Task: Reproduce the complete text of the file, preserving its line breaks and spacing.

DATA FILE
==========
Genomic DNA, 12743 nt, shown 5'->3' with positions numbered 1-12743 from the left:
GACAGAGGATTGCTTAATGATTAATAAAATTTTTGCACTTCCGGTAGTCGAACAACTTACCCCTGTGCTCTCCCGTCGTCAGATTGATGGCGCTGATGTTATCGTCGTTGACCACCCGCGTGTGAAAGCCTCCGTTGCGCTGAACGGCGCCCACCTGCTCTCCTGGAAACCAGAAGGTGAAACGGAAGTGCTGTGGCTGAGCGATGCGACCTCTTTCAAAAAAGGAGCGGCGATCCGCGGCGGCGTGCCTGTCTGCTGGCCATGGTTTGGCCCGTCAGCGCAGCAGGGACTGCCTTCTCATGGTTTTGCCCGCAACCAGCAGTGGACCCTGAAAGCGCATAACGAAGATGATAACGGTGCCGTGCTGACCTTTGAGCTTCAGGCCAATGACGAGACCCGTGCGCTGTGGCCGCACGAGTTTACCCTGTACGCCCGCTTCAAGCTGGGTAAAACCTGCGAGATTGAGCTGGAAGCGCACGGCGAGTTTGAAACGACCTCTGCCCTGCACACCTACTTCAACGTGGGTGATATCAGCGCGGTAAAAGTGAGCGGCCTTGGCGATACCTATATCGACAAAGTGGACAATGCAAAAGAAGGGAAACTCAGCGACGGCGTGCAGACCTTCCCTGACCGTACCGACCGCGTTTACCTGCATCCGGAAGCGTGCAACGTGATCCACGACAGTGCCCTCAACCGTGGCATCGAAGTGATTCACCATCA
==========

Genomic DNA, 12743 nt, shown 5'->3' with positions numbered 1-12743 from the left:
GACAGAGGATTGCTTAATGATTAATAAAATTTTTGCACTTCCGGTAGTCGAACAACTTACCCCTGTGCTCTCCCGTCGTCAGATTGATGGCGCTGATGTTATCGTCGTTGACCACCCGCGTGTGAAAGCCTCCGTTGCGCTGAACGGCGCCCACCTGCTCTCCTGGAAACCAGAAGGTGAAACGGAAGTGCTGTGGCTGAGCGATGCGACCTCTTTCAAAAAAGGAGCGGCGATCCGCGGCGGCGTGCCTGTCTGCTGGCCATGGTTTGGCCCGTCAGCGCAGCAGGGACTGCCTTCTCATGGTTTTGCCCGCAACCAGCAGTGGACCCTGAAAGCGCATAACGAAGATGATAACGGTGCCGTGCTGACCTTTGAGCTTCAGGCCAATGACGAGACCCGTGCGCTGTGGCCGCACGAGTTTACCCTGTACGCCCGCTTCAAGCTGGGTAAAACCTGCGAGATTGAGCTGGAAGCGCACGGCGAGTTTGAAACGACCTCTGCCCTGCACACCTACTTCAACGTGGGTGATATCAGCGCGGTAAAAGTGAGCGGCCTTGGCGATACCTATATCGACAAAGTGGACAATGCAAAAGAAGGGAAACTCAGCGACGGCGTGCAGACCTTCCCTGACCGTACCGACCGCGTTTACCTGCATCCGGAAGCGTGCAACGTGATCCACGACAGTGCCCTCAACCGTGGCATCGAAGTGATTCACCATCA